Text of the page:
worked there several years ago. BTW Sears Diehard Gold and Interstate are
both manufactured by Johnson Controls to specifications set by the retailer.
I believe you are spot on. The last change back to all Johnson Controls
products took place after I left Sears. While I was working there, Johnson
Controls made all of the DieHard Gold batteries but the DieHard Silver and
the bottom line (I dont recall what they were named) were built by Exide.
Some of the Exide batteries were good, some were so-so, and some were less
than satisfactory, if you know what I mean.
There was quite a difference in the warrantees also. An amusing aside... A
gentleman came into the store one day with a Sears battery that was in a
1957 Ford that he purchased in 1959 and drove it to Alaska. The car had
given up the ghost at some point in time after his arrival in Alaska and the
battery had been residing in a Case frontloader/backhoe combination since
that time to present (this was in 1997). The battery at long last had
failed. It was dead and would not take a charge. He (jokingly) asked if
there was still any warranty left on the battery. I checked, knowing full
well what the answer would be, but gave him a 10% discount just on general
principles.... So they did build some good ones even back then....
"Howard" <howardh1951-at-hotmail.com> wrote in message
In Maryland, so I get the hot weather along with snow in the winters.
Still - seems premature compared to other cars & batteries, including
people I know. We'll see!
I used to take my old car to this dealership all the time. It was much
older so it needed more work! However, not much is needed for this car yet.
Also often take it to a guy now who is a Honda mechanic but does work on the
Normally don't like going to a dealer for a battery when I can get it done
much cheaper than a dealership. But I know a good working relationship with
a dealer is a good thing to have...
I'd go to the dealer and have them test it. If it is really bad (or, the
charging system), they'll tell you. Sounds like you have about a month
and a half. I bet you can arrange a time before the warranty expires.
Just got back from the dealer a short while ago. They said the battery is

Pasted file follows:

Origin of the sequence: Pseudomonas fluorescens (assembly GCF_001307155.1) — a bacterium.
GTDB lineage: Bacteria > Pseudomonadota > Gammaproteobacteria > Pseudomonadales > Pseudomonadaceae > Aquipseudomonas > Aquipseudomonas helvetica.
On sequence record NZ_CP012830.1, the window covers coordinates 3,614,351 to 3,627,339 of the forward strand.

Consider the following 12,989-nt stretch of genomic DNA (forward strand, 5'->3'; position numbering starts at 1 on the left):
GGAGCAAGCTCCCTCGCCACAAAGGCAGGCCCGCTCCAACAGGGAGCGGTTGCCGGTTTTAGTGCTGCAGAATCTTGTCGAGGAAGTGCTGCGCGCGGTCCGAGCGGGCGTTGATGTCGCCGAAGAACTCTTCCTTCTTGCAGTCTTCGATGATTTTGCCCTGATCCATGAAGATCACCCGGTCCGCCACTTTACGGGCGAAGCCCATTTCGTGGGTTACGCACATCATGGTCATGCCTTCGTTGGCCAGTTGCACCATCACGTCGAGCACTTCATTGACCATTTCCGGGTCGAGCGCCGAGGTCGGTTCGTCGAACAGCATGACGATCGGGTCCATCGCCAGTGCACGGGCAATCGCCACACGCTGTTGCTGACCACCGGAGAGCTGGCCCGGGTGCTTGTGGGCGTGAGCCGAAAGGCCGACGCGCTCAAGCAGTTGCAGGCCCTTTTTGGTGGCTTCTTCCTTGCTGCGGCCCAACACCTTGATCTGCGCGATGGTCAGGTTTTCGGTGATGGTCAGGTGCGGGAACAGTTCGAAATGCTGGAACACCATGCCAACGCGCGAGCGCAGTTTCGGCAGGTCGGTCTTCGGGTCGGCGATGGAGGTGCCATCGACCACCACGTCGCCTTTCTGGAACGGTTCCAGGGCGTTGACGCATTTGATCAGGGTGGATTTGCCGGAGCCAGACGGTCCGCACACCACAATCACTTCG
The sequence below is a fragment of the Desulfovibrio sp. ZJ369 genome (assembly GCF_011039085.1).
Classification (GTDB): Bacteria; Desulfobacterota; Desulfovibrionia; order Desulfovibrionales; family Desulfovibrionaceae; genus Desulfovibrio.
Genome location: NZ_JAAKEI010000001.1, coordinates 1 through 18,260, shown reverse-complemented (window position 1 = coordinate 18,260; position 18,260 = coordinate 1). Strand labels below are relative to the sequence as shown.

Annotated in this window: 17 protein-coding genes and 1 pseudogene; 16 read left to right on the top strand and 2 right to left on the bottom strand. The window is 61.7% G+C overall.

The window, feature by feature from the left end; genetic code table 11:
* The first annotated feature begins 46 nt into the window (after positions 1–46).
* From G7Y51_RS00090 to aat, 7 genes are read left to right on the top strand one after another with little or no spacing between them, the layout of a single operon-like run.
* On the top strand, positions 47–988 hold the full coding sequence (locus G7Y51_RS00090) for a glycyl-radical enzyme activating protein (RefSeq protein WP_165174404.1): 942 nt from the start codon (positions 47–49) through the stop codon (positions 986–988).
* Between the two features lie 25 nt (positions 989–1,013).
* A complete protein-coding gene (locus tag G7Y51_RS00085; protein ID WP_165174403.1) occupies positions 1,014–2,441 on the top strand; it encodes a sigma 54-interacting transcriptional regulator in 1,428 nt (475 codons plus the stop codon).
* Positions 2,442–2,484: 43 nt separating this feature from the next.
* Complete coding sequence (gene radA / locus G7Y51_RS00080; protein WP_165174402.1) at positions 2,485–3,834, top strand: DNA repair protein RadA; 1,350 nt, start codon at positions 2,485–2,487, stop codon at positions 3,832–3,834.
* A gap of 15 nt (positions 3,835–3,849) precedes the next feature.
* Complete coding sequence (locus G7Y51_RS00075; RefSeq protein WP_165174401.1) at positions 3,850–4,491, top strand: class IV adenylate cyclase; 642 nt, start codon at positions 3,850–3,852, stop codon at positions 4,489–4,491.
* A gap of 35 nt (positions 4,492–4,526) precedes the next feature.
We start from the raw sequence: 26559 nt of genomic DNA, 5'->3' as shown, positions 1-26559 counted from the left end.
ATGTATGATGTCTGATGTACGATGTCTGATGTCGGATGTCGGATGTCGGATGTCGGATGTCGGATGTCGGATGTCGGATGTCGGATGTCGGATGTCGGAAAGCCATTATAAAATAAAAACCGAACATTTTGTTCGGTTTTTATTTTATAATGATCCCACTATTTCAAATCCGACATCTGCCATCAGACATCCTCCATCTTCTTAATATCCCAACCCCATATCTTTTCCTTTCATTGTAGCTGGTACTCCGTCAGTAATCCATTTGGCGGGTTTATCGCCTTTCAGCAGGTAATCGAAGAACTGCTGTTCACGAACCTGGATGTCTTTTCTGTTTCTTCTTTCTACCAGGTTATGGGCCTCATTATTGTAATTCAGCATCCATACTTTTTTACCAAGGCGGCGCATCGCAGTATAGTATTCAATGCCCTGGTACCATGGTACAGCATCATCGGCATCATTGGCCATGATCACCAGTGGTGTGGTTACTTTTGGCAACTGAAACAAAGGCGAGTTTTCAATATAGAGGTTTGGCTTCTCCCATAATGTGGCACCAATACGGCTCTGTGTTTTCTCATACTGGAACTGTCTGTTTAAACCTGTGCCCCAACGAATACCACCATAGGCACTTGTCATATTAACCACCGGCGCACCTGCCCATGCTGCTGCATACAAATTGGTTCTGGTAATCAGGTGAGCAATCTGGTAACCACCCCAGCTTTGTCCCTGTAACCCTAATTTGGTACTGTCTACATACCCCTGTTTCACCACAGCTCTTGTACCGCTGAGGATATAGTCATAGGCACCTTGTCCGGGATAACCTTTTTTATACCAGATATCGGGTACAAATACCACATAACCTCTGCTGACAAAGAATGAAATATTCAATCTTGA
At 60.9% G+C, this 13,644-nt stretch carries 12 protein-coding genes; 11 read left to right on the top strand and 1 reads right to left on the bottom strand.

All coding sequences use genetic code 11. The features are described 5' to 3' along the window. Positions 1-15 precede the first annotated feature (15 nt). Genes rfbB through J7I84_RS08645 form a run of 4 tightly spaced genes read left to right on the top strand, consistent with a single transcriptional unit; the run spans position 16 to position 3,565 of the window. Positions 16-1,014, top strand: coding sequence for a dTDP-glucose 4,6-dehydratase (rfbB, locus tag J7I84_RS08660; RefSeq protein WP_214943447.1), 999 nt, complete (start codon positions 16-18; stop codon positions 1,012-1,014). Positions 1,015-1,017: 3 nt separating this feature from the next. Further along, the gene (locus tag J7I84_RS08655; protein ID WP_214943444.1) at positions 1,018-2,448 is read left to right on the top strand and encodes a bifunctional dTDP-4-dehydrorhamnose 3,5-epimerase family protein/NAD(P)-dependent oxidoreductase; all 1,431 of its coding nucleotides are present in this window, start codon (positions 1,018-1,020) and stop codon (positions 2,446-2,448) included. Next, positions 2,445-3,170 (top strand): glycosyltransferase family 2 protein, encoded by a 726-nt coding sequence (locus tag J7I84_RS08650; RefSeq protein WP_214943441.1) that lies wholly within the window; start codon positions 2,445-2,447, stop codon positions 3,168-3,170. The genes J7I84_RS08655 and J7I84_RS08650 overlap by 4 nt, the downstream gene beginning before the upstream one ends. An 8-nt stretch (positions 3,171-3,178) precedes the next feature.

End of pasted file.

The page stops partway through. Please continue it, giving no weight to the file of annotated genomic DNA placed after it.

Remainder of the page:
actually fine. It's rated at 410 CCA (cold cranking amps) anb is currently
reading 377 CCA. with 12.62V. They gave a printout graph showing where the
battery is in relation to needing replacement. Let's say the graph is
splint into thirds, so it is reading about 1/3 down. Once it gets to 2/3
down, then it needs replacing.
While there, I was looking at the Civics and the new Accords. I actually
liked the size of the Civic more and the Accords are just getting too big!
Even wish my '05 was closer to the size of previous generation Accords..
So everything still works fine now, and I'll keep chugging along!
Thanks to everyone who responded,
Well, when it comes times to replace the Accord, and cars keep getting
bigger, you'll be wanting the car the size of the Fit, which will by
then be the size of the Civic. Of course, there will be a new small car
to replace the Fit.
However, with the high prices of gas and the CAFE requirements, I am
wondering whether or not the size creap will stop, and cars will remain
the same size from generation to generation.
We'll see (I hope I live long enough, but I don't have any plans of
No doubt. And the gas mileage on the new Accord went down. Just think how
much gas and $$ spent on gas can be saved if engines kept the efficient
aspects they have now, but reduced the power output! Motor companies are
only giving the public (mainly American public) what they want, and now
those same people turn around and complain about the price of gas for their
15mpg truck they drive 40 miles a day to/from their office job!
-Dave (stepping down from the soapbox)